Rex Ernest Coupland

BMJ 2009; 338 doi: (Published 20 April 2009) Cite this as: BMJ 2009;338:b1541
  1. Stanley Monkhouse

    Anyone who puts Rex’s name into a search engine will be rewarded with sites concerning his adrenal and neuroendocrine research, sites concerning his place in the history of research using magnetic resonance imaging, and sites about anatomy teaching and its place in medical training. Who’s Who lists many other accomplishments and achievements, including service to many national and professional bodies. All this gives some indication of his broadness of vision, his enormous knowledge, and his prophetic qualities. From it you can deduce his dedication, his love of his work, and the prodigious energy that made him one of the youngest professors in the UK when he was appointed to Dundee, that led him to be an ambassador worldwide for his enthusiasms, and that led him to medical politics and the General Medical Council.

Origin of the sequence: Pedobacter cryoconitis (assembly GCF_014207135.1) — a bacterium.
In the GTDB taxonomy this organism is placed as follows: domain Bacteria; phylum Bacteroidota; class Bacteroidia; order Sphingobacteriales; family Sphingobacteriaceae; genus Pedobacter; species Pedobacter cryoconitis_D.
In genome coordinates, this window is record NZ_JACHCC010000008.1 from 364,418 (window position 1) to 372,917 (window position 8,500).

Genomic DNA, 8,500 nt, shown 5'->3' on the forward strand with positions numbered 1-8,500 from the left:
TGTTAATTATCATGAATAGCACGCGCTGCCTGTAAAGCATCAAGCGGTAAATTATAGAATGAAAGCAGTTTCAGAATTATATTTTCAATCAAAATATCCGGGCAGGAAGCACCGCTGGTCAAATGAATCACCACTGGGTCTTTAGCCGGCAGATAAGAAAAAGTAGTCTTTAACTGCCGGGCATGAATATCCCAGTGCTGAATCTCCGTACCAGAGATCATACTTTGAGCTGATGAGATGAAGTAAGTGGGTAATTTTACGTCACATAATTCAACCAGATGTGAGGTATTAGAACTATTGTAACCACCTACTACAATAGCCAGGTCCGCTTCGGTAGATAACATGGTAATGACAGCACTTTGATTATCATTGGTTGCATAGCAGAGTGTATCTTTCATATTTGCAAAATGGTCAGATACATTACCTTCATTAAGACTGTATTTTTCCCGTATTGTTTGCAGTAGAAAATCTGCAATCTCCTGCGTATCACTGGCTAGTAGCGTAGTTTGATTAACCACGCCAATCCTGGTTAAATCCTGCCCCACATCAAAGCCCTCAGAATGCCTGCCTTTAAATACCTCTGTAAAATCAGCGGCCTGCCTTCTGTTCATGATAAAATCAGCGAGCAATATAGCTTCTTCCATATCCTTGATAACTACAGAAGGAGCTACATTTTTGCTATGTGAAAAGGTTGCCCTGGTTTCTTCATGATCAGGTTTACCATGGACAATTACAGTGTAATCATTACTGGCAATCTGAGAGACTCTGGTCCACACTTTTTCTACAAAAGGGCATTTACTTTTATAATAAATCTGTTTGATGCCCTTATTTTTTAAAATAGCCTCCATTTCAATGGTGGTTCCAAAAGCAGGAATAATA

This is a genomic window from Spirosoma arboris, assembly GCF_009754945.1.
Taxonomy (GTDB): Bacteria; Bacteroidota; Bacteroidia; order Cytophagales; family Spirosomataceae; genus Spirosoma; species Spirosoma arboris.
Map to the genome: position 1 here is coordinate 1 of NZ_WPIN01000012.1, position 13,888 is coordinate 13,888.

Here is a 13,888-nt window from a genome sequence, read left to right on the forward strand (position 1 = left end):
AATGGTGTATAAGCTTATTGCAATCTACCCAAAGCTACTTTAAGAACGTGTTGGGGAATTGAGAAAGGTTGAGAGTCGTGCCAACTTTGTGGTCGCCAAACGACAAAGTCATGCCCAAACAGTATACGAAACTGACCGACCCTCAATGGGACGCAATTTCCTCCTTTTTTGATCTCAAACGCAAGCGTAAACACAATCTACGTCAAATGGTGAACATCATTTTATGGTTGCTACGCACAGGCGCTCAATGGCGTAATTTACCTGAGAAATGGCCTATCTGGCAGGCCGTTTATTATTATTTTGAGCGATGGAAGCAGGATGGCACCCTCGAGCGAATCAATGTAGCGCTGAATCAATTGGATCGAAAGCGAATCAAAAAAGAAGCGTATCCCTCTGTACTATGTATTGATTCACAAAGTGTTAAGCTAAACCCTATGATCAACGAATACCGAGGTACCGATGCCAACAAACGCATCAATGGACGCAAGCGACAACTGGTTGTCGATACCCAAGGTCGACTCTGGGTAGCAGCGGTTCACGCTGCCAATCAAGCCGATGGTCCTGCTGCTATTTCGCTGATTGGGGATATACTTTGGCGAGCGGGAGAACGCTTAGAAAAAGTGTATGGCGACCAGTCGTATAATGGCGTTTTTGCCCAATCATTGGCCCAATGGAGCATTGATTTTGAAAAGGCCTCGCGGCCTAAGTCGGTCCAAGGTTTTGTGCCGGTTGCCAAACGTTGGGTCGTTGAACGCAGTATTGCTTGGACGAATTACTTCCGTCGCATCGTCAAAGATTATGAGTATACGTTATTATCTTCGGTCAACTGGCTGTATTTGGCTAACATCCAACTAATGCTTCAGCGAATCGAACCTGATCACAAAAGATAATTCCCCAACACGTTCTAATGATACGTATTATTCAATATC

Rex was born in 1924 and raised in Mirfield. From the grammar school, he went to Leeds Medical School, where he displayed prowess scholarly and physical, receiving academic plaudits and playing tennis for the university. Rex had a clinical career in mind, and it was accidental that he fell into anatomy, but fortunate that he landed on his feet in the department of Professor Durward, who seeded the world with several eminent anatomists. After his time in Leeds and …

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